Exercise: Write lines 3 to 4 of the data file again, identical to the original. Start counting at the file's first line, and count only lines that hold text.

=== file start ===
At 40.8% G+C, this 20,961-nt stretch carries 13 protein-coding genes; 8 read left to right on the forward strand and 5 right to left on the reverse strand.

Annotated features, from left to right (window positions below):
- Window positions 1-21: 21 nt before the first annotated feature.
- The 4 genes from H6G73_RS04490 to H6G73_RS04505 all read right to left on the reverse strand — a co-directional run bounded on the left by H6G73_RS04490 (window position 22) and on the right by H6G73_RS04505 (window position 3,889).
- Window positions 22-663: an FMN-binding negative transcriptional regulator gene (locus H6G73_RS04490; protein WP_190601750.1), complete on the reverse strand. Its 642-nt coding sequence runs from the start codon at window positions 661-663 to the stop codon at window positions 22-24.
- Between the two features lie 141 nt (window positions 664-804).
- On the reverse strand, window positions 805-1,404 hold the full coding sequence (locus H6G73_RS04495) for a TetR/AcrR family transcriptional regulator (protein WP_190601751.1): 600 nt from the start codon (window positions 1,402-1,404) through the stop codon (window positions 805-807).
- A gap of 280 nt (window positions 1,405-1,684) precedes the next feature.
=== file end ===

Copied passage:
- Window positions 1-21: 21 nt before the first annotated feature.
- The 4 genes from H6G73_RS04490 to H6G73_RS04505 all read right to left on the reverse strand — a co-directional run bounded on the left by H6G73_RS04490 (window position 22) and on the right by H6G73_RS04505 (window position 3,889).